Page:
FOLLOWING THE COMMERCIAL BONANZA of Jaws (1977) and Star Wars (1978), the films of the 1980s propelled the blockbuster era. Important developments enabled and encouraged the rush toward blockbusters, namely, the conglomerization of media corporations, the explosion of production and marketing costs, and the strategic creation of "product franchises" (such as Indiana Jones and Batman) that could generate revenue from diverse entertainment venues: films, subsidiary exhibition, theme parks, video games, action figures, and fastfood merchandise, among others. Moreover, during the 19805 Hollywood increasingly recognized male teens as a crucial audience. As one critic crisply notes, "It was the time when movies were made for kids, and dumb kids at that: Dumb, horny, crater-faced, metal-mouthed 14-year-old boys who lurked around the multiplex or the video store rec room" (2).
During the 19905, a subgenre I call "youth apocalypse films" emerged and prevailed. This subgenre differs significantly from the banal youth films popular during the 19805. Youth apocalypse films often acquired cult status among theiryoung audiences. Some even earned remarkable box office success and/or critical acclaim. The films in this subgenre-including Natural Born Killers (1994), Kids (1995), The Basketball Diaries (1995), Gregg Araki's "heterosexual disaster movie," The Doom Generation (1995), William Shakespeare's Romeo and Juliet (1996), American History X (1998), Fight Club (1999), and Requiem fora Dream (2000)-share violent and extremely dark orientations. The films are obsessed with a scatological adolescent body, one that is violated but also disruptive. In these films, the young body literally erupts or is pulverized. The white youths depicted are pathologically violent and shockingly indifferent to the present or future. Indeed, their very identity formation as white youths is predicated on the pursuit of pathological violence and ecstasy.
More generally, contemporary American film has collapsed the previously rigid boundary between the biological body and the image. Network (1976), Videodrome (1983), Natural Born Killers, The Cable Guy (1996), The Truman Show (1998), eXistenZ (1999), The Matrix (!999). and Fight Club are among a slew of dark films that present near-apocalyptic scenarios in which the characters' lives are transformed by the commodification logic of media culture. Such films fictionalize media critic John Fiske's proposition that contemporary media no longer represent reality "second-hand," but create or affect the reality they once reported on and mediated. "If we're not in the [video] game anymore, you just killed someone real," Tim Qude Law) informs his co-player Allegra (Jennifer Jason Leigh) in eXistenZ. In these films, "life" is digital entertainment. These unsettling scenarios represent the evolution of the cybernetic media "self."1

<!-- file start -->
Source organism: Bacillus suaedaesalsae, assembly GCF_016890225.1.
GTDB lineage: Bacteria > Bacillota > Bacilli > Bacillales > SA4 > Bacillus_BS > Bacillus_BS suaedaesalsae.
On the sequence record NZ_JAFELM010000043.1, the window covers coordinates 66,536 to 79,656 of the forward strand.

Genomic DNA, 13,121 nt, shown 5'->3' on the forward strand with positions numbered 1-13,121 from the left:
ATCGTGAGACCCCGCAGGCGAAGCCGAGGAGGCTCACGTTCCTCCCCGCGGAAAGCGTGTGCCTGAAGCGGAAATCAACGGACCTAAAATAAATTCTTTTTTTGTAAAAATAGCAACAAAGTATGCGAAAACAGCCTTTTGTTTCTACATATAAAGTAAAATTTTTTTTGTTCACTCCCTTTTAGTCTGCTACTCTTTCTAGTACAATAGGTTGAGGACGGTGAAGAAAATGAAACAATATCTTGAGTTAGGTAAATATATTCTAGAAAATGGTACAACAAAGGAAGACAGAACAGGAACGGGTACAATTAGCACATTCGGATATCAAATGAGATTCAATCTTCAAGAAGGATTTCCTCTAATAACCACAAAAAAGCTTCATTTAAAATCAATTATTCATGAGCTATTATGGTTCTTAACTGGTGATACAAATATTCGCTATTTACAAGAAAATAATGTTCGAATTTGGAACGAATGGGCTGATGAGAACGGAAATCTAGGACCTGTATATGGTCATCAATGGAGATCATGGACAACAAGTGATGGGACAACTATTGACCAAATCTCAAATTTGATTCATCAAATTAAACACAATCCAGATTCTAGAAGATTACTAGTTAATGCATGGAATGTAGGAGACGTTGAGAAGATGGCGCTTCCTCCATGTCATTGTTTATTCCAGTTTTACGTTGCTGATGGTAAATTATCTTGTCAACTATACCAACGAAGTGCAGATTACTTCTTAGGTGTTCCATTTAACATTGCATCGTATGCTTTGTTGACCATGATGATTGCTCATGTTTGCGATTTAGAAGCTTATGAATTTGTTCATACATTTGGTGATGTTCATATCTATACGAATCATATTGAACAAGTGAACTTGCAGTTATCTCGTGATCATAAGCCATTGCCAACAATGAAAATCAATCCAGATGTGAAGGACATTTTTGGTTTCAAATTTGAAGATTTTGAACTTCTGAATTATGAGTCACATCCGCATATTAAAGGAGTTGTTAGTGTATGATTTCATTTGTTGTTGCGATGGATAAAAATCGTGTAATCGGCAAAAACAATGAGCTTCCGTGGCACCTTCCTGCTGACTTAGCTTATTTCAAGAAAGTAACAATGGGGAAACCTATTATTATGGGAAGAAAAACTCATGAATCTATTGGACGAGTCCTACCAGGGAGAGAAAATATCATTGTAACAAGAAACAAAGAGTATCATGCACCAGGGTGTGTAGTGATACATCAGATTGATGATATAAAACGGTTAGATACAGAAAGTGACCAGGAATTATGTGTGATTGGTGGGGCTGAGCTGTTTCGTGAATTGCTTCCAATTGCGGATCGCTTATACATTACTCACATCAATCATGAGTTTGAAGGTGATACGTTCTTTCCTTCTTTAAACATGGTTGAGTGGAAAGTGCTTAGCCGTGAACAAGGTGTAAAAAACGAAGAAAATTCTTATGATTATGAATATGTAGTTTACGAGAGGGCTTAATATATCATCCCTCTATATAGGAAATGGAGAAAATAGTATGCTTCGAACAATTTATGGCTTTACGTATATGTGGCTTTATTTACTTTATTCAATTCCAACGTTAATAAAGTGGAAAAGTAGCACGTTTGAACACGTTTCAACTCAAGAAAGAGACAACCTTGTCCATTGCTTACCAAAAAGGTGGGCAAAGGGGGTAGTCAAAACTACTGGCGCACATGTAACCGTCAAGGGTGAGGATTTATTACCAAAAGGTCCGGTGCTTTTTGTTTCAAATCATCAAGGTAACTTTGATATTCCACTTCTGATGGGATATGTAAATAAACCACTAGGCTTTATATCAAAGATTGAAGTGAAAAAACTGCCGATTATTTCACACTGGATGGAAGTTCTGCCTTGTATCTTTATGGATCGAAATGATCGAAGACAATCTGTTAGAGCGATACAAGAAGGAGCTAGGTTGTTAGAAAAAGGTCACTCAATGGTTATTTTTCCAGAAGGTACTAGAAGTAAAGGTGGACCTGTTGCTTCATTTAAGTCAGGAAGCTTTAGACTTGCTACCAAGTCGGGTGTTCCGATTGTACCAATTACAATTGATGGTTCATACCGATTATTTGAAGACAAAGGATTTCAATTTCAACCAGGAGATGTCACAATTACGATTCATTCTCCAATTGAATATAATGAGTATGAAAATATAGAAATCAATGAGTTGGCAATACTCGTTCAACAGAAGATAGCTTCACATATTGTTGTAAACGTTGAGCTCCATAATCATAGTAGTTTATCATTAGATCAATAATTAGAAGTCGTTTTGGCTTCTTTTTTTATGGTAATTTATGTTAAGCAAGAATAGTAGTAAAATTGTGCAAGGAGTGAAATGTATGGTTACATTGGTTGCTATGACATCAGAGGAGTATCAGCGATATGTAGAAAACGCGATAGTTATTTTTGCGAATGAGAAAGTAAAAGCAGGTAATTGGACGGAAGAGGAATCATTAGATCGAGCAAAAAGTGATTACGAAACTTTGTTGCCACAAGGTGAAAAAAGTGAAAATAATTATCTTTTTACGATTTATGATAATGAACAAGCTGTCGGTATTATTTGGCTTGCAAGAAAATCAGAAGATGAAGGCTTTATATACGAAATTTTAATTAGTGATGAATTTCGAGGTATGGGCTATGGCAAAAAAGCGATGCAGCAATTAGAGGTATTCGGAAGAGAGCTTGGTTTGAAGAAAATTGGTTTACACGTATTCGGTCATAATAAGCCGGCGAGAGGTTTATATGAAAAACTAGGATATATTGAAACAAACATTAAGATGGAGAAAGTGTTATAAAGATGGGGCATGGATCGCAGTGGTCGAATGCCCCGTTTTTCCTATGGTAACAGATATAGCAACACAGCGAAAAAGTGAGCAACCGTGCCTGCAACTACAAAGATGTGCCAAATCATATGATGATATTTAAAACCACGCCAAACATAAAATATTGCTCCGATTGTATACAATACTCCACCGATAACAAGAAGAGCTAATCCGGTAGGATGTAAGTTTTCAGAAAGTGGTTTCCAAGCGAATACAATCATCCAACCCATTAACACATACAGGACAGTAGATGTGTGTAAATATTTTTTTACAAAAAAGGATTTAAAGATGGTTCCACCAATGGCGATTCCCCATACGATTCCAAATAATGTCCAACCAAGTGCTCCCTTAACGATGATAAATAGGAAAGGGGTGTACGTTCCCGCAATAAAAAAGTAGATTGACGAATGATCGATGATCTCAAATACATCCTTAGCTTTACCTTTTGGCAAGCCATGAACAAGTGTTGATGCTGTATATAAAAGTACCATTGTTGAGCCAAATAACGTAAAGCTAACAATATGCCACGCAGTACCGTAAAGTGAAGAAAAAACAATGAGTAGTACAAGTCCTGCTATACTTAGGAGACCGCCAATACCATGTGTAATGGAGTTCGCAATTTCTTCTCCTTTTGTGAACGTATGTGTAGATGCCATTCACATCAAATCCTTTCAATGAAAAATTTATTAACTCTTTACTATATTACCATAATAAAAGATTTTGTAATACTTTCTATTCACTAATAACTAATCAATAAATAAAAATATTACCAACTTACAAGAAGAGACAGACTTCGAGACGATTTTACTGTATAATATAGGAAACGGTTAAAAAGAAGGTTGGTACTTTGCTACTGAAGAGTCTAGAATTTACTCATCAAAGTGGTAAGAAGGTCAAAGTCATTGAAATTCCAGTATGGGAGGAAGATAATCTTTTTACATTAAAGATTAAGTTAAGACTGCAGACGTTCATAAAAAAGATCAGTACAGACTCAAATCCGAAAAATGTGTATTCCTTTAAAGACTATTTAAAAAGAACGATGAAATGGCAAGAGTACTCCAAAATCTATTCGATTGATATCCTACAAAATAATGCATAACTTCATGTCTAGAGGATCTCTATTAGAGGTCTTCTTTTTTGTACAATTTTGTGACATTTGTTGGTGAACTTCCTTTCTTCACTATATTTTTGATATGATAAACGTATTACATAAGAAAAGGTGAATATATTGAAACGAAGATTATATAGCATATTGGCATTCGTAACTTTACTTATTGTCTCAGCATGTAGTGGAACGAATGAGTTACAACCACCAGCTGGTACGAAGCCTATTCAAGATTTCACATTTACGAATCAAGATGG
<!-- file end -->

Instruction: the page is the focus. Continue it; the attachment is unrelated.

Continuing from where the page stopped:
And adolescents have fully internalized the logics-capitalist, aesthetic, ontological, consumerist-underpinning television, film, and the cybernetic media self. Many youths live by the assumptions and protocols of ubiquitous visual media. Adolescent film spectatorship has been transformed by the time-shifting, cognitively parallel, reality-bending visual media and venues of the past several decades: the multiplex cinema, the VCR, the internet, video games, and others.
Adolescence is being mirrored and reconceived in a media environment particularly marked by the youth apocalypse subgenre.2 How do youth trends and sociological developments animate the voyeuristic drives of the producers, characters, and spectators of this subgenre? What remarkable teen films shortcircuit traditional forms of subjectivity and objectivity to alter the young viewer's experience?
From the hand-held-camera, direct-cinema style of Menace Il Society (1993), American HistoryX, and Kids, to the fragmented, hyperkinetic, music-video expressionism of Basketball Diaries, William Shakespeare's Romeo and luliet, and Doom Generation, the subgenre alternates between "dispassionate realism" and a stylized surrealism. …